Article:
While the Black Lives Matter movement began in 2013, the constant struggle for equality and justice has been something that so many in our community have had to confront every day. This struggle has rightfully demanded front-page news coverage in recent weeks and months, but the need for it is not new. As Will Smith said during an interview in 2016, “Racism isn’t getting worse; it’s getting filmed.”

As I’ve said before, it is difficult to admit that racism is still prevalent in our society, but no matter how hard it is to admit, we must acknowledge this if any change is to be done during our lifetime—and it must be done. The Black Lives Matter movement is here to stay.

Racism and discrimination of any kind must end—in our workplace and in our society. This is a cultural issue and we must take action to affect change. We must be honest with ourselves and with each other to acknowledge where we are and the work we have to do. And then, we must do the work.

When I began as President and CEO at Texas Children’s in 1989, we did not have one African American on our Board of Trustees. Today, our Board is a diverse delegation of gender, race and religion—but we must continue to make progress year after year.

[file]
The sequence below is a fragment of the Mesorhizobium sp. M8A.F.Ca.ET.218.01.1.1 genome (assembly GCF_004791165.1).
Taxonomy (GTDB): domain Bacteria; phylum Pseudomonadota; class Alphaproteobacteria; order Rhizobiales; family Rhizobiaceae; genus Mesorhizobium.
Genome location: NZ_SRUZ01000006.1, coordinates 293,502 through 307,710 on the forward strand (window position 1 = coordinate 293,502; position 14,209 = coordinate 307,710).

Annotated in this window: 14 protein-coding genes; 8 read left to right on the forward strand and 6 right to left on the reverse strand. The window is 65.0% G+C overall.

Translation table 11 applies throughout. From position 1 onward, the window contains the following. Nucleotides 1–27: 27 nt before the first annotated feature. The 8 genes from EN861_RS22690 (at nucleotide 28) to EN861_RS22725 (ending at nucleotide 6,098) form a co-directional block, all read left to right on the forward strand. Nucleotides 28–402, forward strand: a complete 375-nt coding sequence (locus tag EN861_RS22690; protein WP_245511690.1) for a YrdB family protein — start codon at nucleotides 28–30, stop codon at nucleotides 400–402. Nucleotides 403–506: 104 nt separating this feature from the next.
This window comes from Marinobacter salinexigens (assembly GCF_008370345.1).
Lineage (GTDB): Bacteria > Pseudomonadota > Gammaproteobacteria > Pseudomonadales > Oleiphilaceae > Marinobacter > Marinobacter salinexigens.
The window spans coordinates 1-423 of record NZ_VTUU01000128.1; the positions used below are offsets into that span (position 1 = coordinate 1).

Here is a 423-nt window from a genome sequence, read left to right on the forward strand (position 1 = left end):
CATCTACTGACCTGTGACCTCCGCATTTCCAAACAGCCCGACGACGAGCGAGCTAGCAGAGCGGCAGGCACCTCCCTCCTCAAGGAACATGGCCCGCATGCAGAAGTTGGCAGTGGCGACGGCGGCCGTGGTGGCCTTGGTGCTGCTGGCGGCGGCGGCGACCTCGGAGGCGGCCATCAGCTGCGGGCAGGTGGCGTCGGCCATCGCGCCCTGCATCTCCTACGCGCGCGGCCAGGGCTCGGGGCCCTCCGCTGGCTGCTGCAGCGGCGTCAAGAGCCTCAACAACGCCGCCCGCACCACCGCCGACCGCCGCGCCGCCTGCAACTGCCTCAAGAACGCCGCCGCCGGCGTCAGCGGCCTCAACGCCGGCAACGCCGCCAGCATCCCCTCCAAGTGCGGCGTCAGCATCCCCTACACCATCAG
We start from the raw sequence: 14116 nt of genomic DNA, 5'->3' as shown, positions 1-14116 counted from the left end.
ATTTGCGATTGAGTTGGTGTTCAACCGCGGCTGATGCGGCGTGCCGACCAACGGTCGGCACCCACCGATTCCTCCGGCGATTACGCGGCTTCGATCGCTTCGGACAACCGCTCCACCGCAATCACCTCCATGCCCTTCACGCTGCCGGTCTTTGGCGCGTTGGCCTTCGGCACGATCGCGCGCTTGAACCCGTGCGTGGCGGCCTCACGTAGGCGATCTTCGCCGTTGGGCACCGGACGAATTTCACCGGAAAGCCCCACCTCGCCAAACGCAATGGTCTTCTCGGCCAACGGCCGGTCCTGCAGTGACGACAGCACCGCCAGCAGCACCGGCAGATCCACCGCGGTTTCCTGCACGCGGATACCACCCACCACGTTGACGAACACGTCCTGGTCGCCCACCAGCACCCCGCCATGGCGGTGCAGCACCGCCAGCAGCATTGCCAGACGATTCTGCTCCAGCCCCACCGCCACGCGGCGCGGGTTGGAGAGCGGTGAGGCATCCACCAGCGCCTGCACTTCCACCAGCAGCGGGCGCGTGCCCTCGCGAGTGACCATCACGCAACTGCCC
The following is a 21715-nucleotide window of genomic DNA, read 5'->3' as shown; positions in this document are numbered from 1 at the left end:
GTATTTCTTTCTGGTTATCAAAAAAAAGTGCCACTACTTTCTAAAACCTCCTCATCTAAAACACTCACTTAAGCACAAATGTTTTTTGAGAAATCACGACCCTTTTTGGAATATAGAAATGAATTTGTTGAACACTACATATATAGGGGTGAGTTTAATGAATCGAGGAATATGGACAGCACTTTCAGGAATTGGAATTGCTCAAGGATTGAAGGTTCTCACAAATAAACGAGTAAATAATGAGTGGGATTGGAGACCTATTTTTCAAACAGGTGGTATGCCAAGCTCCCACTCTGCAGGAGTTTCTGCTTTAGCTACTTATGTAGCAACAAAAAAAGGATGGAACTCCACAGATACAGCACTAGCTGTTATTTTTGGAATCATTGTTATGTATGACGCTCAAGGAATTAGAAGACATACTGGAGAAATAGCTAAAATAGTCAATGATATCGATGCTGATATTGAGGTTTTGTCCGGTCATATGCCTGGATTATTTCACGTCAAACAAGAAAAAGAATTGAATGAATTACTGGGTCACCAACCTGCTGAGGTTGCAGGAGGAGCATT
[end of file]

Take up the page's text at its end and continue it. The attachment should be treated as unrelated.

Texas Children’s has an important role to play and we are committed to doing our part. Not just today, not just this month, but for the long term. We have launched initiatives to address issues of racism and diversity, but I want to re-emphasize that this is not a program or a project, this isn’t a matter of creating a department to put gold stars on our letterhead and then move on to the next topic. This work needs to be addressed by each of us every day. It is our collective responsibility to be the change we want to see. We are not perfect but our culture is based on equality, inclusivity, love and compassion, and if we believe in this work, we will continue to improve.

These are difficult things to talk about, but we must talk about them anyways. It is the only way we can move forward. So in honor of Juneteenth, I encourage each of you to pause, reflect on what freedom means to you and the great progress we have made, and recognize how much more work we have to do. I asked you a couple of weeks ago what you have done today to help. Today I ask you, what will you do tomorrow?